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A novel polymer extrusion micropelletization process

Aquite, William, dissertant

Publication Details Click to collapse Cite/Export

  • Creator by William Aquite
  • Format Books
  • Publication [Madison, Wis.] : [University of Wisconsin--Madison], 2014.
  • Physical Details
    • 1 online resource (xii, 105 pages) : illustrations (some color)
  • OCLC ocn898213332


  • Polymer micropellets provide a variety of potential applications for different processes in the polymer industry. Conventional pellets are in the size range of 2.5 mm to 5 mm, while micropellets are at least ten times smaller, in the size range of 50 Îơm to 1000 Îơm. The potential benefits to a processor using micropellets include: high surface to volume ratio, high bulk density, fast and even melting rates in extrusion, improved dry flow properties, faster injection molding cycles, and consequently lower energy consumption during processing. More specialized sintering processes that require polymer powders, such as selective sintering techniques, microporous plastics parts manufacturing, and other powder sintering methods would benefit from the production of polymer micropellets since these exhibit the advantages of pellets yet have a lower average size. This work focuses on the study of a technique developed at the Polymer Engineering Center. The technique uses a microcapillary die for the production of micropellets by causing instabilities in extruded polymer threads deformed using an air stream. Tuning of process conditions allow the development of surface disturbances that promote breakup of the threads into pellets, which are subsequently cooled and collected. Although micropellets with high sphericity and a narrow size distribution can be produced using this technique, minimal changes in process conditions also lead to the production of lenticular pellets as well as pellets, fibers and threads with a wide range of size and shape distributions. This work shows how changing processing conditions achieve a variety of shapes and sizes of micropellets, broadening its application for the production of powders from a variety of polymer resins. Different approaches were used, including dimensional analysis and numerical simulation of the micropelletization process. This research reveals the influence of non-linear viscoelastic effects on the dispersion of a polymer thread through surface disturbances. Furthermore, this research reveals how processing parameters can influence the quality of the produced micropellet. Through this work, an economically feasible technique was developed that can produce the raw material for processors that depend on polymer powders that will deliver ideally shaped and distributed micropellets.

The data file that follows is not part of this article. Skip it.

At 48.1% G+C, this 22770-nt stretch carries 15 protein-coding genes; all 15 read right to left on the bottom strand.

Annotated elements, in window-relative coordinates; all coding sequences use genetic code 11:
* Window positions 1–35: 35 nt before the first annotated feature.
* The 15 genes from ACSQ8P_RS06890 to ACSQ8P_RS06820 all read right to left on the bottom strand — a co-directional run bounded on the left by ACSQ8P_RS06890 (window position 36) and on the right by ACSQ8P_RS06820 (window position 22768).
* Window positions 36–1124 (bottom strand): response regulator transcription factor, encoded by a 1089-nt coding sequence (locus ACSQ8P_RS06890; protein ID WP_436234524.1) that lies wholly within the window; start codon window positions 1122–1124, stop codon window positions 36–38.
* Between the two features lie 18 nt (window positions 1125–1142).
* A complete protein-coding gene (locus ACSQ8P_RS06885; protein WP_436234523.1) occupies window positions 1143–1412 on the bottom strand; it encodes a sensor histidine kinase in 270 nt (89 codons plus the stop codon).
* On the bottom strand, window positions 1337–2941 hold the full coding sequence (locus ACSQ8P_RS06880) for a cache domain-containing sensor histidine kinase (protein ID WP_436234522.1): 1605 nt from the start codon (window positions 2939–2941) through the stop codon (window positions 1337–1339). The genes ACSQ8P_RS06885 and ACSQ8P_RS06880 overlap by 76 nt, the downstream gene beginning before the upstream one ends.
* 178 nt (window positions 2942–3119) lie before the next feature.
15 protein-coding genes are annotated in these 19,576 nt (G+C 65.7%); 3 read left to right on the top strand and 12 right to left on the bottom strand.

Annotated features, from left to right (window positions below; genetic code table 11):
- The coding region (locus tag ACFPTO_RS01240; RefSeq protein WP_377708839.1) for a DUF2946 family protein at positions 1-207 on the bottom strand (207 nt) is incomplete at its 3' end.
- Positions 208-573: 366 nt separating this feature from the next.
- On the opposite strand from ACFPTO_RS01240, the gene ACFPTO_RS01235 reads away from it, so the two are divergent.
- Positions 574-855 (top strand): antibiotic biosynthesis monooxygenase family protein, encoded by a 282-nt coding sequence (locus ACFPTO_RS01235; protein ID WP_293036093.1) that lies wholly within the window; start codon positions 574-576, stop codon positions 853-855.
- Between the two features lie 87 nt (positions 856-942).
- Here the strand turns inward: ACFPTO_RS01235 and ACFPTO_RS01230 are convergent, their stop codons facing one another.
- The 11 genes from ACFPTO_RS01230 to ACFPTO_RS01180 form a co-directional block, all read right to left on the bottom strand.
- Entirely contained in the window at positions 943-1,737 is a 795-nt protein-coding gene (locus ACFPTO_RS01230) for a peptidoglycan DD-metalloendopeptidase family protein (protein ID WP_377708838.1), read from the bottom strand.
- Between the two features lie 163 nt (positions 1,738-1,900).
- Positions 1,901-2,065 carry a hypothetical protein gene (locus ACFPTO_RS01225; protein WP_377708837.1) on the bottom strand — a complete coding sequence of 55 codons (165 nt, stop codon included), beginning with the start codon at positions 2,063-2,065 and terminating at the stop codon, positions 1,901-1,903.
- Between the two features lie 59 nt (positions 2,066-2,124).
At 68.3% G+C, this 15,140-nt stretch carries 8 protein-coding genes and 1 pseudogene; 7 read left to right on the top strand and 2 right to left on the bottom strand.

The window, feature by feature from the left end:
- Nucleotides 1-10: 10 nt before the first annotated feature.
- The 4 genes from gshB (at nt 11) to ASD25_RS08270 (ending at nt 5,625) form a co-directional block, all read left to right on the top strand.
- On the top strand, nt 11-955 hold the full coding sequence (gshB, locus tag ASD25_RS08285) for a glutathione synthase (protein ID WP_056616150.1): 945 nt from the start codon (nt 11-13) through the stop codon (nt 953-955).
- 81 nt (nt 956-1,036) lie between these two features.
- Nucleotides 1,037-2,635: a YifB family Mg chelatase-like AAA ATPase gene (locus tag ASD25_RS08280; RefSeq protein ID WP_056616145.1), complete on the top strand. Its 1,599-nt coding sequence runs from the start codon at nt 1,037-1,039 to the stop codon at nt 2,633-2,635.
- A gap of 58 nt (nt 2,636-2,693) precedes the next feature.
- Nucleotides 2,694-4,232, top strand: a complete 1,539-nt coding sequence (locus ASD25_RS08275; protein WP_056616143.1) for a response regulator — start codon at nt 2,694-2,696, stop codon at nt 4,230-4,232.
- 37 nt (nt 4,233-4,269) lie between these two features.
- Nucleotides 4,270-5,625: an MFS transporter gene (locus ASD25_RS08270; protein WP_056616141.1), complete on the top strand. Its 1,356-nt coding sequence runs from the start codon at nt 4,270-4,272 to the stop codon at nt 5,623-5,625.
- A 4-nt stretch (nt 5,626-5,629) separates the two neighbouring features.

• Advisor: Tim A. Osswald.
  • Ph.D. University of Wisconsin--Madison 2014.
  • Includes bibliographical references (pages 96-105).